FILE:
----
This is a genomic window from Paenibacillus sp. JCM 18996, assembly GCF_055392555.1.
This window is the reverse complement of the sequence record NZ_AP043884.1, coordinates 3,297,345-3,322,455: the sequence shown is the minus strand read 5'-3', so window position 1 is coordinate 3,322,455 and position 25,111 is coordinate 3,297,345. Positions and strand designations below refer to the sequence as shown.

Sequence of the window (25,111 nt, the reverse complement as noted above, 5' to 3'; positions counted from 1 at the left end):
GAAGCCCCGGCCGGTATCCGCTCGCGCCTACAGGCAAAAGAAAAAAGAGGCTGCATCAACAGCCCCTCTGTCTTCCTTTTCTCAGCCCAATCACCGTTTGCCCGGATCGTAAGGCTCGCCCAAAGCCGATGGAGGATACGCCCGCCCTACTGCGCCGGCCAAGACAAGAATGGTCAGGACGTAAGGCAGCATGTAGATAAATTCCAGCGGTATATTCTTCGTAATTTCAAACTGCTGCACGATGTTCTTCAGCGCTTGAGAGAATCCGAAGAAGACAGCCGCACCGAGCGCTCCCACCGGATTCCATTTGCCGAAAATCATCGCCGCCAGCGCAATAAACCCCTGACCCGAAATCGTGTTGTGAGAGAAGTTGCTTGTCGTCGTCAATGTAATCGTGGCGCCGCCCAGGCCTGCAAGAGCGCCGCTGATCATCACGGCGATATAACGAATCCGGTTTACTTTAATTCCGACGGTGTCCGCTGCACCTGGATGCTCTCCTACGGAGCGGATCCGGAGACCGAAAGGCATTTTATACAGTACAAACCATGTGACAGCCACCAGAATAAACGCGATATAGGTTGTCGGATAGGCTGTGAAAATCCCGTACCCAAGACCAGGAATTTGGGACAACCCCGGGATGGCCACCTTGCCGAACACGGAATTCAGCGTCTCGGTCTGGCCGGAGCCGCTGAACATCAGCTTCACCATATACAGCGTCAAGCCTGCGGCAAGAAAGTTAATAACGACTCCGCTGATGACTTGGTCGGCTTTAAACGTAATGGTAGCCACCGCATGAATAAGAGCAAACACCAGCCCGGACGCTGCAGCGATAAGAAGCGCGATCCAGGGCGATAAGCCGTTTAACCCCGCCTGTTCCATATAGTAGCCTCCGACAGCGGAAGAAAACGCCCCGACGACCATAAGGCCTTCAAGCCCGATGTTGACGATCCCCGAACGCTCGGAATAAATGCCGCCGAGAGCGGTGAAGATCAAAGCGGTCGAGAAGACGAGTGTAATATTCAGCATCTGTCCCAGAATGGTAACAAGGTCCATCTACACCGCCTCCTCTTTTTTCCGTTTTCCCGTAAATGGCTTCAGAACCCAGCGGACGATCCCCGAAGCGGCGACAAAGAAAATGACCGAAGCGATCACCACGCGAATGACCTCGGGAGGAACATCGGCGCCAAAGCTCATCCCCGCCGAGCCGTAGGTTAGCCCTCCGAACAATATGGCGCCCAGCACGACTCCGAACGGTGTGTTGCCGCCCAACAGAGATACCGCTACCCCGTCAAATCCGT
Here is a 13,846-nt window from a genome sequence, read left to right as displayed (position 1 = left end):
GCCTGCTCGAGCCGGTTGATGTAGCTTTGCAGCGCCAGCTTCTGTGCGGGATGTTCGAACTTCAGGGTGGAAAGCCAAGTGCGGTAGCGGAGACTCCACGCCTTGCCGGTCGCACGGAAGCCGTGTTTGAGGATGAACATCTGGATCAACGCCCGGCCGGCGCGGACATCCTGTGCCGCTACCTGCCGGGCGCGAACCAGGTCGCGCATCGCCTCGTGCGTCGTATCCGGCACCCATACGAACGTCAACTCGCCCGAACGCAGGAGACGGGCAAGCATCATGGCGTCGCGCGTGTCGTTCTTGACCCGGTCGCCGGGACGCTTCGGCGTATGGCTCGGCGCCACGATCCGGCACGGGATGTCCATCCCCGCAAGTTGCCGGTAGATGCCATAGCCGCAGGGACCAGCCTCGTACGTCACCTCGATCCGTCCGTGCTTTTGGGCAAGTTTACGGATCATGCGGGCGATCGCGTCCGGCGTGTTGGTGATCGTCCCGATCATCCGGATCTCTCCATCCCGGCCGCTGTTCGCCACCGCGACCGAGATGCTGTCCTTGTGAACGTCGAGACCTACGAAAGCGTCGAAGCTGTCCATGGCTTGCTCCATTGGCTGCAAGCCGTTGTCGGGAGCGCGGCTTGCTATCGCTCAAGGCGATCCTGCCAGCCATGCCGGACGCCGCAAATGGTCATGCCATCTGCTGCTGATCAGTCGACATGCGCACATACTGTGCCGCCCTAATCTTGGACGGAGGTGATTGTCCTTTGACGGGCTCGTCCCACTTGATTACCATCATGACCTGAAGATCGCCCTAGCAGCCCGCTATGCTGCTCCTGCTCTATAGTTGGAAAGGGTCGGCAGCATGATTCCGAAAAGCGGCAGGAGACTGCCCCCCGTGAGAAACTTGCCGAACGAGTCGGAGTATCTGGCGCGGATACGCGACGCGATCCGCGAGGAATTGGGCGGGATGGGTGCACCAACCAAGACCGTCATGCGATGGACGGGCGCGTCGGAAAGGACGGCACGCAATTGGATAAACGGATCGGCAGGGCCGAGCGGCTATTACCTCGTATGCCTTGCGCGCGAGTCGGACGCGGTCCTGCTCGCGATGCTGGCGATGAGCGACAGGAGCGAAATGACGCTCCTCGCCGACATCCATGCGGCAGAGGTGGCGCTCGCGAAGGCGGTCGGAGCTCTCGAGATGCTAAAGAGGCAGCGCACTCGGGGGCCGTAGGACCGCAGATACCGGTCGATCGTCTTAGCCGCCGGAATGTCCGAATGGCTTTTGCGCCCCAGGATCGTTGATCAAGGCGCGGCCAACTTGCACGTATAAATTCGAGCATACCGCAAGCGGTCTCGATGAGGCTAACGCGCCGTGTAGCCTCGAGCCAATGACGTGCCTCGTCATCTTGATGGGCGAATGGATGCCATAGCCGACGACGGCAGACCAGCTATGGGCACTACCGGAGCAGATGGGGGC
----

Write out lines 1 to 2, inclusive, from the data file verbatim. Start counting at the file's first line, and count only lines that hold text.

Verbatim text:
This is a genomic window from Paenibacillus sp. JCM 18996, assembly GCF_055392555.1.
This window is the reverse complement of the sequence record NZ_AP043884.1, coordinates 3,297,345-3,322,455: the sequence shown is the minus strand read 5'-3', so window position 1 is coordinate 3,322,455 and position 25,111 is coordinate 3,297,345. Positions and strand designations below refer to the sequence as shown.